Parents aren't exactly breaking down the doors to get their kids the stuff they need for school.
According to the National Retail Federation's (NRF) latest Back-to-School Spending Survey conducted by Prosper Insights & Analytics, the average family with children in grades K-12 has completed only about half of its shopping -- roughly the same as last year.
“As expected, families are carefully measuring where, when and how they should spend on fall apparel items, school supplies, electronics and other necessities,” said NRF President and CEO Matthew Shay. “Late summer promotions and sales tax holidays around the country are likely contributing to the delay in back-to-school shopping this year, which means the next few weeks could be exceptionally busy for retailers large and small.”
Though fewer people this year admit that they have not yet started their shopping (19.5%) compared with last year (23.6%), it’s clear that most of those who have started shopping still have quite a bit left on their lists.
A number of families, however, say they already have everything they need for the first day of school with 13.3% saying they have finished their shopping.
Coupons, sales and promotions
Coupons and promotions continue to resonate with today’s shopper. This year's survey found that mom and dad certainly have done their own homework when it comes to the new supplies, apparel, and electronic items on their lists; those who have already started shopping indicate that about half of their purchases (51.3%) were influenced by coupons, sales, and promotions, versus 58% last year.
When it comes to classroom needs, the survey found parents are on the hook to contribute several items. On average, parents say 64.4% of their purchases of pencils, folders, and other school supplies are influenced by classroom lists or school requirements. In addition, 45.9% of their electronics purchases are influenced by the lists and requirements of their family’s schools.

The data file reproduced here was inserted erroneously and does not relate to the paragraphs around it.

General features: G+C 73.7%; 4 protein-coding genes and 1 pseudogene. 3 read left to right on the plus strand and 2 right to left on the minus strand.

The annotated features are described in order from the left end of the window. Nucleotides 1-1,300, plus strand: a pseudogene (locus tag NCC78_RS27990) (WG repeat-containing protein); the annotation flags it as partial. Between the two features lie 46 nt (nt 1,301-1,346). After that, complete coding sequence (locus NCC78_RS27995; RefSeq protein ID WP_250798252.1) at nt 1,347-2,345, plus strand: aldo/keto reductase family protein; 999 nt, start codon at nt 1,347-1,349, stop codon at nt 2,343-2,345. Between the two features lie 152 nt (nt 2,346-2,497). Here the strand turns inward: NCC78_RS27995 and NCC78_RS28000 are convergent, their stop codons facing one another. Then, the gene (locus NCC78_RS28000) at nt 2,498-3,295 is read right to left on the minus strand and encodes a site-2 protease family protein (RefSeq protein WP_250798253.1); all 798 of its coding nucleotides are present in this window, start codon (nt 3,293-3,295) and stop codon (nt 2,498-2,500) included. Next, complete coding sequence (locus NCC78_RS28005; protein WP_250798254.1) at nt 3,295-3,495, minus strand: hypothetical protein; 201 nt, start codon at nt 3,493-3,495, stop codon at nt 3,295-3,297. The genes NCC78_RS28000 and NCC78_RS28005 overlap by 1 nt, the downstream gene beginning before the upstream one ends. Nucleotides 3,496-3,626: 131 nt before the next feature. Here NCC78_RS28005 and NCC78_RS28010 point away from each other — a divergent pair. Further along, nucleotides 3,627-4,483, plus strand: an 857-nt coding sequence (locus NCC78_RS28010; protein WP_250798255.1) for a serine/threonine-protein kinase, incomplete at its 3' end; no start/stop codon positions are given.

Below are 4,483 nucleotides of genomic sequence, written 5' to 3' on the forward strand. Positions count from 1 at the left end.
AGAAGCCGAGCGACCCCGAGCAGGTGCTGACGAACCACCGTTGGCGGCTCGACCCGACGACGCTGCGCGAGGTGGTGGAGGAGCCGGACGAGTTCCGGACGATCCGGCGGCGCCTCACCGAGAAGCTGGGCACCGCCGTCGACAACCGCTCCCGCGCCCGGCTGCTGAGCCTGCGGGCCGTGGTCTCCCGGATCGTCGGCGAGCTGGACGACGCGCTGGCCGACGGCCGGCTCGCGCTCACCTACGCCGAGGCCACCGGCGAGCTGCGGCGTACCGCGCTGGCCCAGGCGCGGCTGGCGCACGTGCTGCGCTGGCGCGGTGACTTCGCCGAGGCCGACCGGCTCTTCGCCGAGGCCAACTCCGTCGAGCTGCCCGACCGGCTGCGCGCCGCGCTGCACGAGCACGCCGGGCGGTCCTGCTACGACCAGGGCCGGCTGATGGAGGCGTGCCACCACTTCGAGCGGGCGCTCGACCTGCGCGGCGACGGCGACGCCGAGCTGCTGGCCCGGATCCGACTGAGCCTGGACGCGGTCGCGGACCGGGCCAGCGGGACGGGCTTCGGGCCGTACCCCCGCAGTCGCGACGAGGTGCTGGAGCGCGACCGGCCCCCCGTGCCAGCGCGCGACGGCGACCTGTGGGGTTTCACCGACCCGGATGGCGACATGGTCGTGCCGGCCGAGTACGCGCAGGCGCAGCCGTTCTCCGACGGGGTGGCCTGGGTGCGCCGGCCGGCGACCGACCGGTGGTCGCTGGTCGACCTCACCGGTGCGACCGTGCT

“Given the extra costs some parents take on these days when it comes to stocking their children’s classroom, many will certainly look to take advantage of retailer’s sales and promotions as well as their state’s sales tax holidays as they wrap up their lists,” said Prosper Principal Analyst Pam Goodfellow. “More retailers than ever are in the back-to-school spectrum, so it won’t be difficult for mom and dad to find what they need wherever they shop, be it their favorite website for free shipping offers or their local drug store for last-minute deals on supplies.”
Getting out the plastic
When asked what payment method families shopping for back-to-school used most often, 44.6% have or will use their debit cards, while others have or will swipe their credit cards (27.7%) or pay with cash (25.5%).
As for where consumers will finish their shopping, discount stores will see the most traffic (53.4%), while 46.8 % will shop at department stores, 36.6% at clothing stores, and 12.8% will wrap up at electronics stores; another 27.2% will check out retailers’ best online deals, compared with 24.8% last year.
In-store ads, coupons and promotions continue to be the big influencers for families stocking up on back to school supplies. Parents say traditional media have the most impact -- that coupons (43.4%), in-store promotions (35.3%), and advertising inserts (31%) influence them the most to shop at a particular store. Word of mouth (21.5%) and television ads (19.4%) also make a difference.
College shoppers are delaying the inevitable and waiting until absolutely necessary to fill up the family car with their college needs. NRF’s Back-to-College Spending Survey conducted by Prosper Insights & Analytics found college students and their families have completed about half (49.1%) of their shopping lists compared with 53.7% last year. Nearly one-quarter (24%) of those planning to shop for college necessities have been busy enjoying the summer days and have not yet begun their shopping, down slightly (26.2%) from last year.
College shoppers are also turning to coupons, sales, and promotions to get the best bang for their buck; the survey found nearly half (48.1%) of what parents have purchased has been influenced by early summer deals and promotions, which is the same as last year but higher than in 2013 (44.4%).
Many colleges and universities today require incoming and/or current students to come armed and ready with their own computer. The survey found 49% of the electronic items college students and their parents have already purchased were influenced by their class or school requirements, versus 56% last year.